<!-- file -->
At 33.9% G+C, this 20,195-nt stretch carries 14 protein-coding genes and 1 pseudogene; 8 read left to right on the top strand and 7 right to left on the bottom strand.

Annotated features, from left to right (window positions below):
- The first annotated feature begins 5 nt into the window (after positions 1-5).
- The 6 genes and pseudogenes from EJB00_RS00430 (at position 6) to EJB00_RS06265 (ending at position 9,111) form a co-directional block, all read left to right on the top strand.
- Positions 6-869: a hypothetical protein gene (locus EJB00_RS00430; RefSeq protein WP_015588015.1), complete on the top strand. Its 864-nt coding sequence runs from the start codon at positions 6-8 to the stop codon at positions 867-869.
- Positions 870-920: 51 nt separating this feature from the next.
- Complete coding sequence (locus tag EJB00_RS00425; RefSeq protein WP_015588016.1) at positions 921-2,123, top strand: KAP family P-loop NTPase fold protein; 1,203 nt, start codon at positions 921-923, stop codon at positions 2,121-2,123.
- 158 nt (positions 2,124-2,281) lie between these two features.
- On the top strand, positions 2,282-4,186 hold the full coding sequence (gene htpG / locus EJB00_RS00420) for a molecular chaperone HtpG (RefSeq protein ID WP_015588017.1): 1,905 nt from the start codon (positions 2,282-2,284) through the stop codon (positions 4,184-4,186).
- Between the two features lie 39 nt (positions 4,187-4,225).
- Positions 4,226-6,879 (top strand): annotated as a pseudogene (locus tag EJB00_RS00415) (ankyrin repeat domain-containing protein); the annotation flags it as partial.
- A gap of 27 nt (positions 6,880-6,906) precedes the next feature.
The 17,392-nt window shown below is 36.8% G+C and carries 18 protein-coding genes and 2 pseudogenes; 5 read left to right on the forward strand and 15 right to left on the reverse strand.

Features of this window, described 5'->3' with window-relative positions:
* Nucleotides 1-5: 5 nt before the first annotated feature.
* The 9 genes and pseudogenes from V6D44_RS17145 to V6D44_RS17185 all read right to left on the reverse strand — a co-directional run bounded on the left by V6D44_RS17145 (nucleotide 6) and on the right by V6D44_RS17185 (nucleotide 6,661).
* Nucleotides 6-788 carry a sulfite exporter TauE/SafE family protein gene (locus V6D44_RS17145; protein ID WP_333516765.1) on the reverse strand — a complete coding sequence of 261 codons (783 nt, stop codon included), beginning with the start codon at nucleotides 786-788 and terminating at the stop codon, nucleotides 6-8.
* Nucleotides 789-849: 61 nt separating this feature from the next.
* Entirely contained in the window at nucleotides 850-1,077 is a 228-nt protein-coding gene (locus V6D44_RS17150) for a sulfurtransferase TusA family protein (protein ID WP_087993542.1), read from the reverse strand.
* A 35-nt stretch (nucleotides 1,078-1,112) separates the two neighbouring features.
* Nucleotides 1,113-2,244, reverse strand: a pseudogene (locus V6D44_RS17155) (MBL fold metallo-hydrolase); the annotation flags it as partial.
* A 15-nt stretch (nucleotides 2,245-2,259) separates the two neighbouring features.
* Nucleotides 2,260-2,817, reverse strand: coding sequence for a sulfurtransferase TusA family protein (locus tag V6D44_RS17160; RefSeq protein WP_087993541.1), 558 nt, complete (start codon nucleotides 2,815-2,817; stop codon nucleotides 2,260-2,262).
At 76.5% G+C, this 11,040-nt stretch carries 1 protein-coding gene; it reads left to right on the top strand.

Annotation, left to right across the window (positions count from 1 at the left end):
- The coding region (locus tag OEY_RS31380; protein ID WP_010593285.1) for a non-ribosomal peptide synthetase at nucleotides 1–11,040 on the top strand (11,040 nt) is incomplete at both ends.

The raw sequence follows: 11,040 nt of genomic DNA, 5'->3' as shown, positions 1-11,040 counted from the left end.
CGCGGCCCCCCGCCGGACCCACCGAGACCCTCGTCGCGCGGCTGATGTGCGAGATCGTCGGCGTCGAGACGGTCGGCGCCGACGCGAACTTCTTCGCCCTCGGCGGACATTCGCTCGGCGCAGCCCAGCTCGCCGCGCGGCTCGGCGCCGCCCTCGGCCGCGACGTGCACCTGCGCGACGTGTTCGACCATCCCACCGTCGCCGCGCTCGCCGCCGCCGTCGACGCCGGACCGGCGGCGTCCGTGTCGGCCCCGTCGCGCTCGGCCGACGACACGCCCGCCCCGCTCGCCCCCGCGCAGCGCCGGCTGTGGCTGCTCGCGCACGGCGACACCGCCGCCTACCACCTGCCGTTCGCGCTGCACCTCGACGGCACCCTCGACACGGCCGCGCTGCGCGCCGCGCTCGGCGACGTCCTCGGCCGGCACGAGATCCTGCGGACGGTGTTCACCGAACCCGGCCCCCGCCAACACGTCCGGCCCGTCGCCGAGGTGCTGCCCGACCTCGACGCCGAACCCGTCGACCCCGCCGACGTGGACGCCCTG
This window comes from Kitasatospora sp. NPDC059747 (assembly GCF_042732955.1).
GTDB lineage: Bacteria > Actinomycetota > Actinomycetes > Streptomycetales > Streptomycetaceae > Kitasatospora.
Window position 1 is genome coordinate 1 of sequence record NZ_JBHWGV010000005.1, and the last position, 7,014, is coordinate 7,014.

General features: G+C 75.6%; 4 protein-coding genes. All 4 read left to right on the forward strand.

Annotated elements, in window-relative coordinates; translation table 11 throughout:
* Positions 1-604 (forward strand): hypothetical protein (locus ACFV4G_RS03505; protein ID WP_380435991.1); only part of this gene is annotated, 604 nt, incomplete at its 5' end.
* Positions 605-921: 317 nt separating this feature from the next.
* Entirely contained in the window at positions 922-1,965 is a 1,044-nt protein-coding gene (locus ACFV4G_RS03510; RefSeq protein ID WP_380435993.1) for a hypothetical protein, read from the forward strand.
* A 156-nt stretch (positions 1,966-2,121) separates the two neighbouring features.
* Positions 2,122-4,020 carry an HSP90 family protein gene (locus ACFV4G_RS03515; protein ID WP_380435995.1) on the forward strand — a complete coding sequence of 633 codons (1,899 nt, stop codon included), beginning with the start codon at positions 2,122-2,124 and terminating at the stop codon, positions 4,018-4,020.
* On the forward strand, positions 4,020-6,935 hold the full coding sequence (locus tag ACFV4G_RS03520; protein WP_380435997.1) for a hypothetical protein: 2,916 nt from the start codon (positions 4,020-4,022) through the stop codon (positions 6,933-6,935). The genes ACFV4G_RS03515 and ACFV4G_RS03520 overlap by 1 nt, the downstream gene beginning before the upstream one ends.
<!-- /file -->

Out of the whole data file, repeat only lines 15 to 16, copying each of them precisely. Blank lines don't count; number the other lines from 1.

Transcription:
* Nucleotides 1-5: 5 nt before the first annotated feature.
* The 9 genes and pseudogenes from V6D44_RS17145 to V6D44_RS17185 all read right to left on the reverse strand — a co-directional run bounded on the left by V6D44_RS17145 (nucleotide 6) and on the right by V6D44_RS17185 (nucleotide 6,661).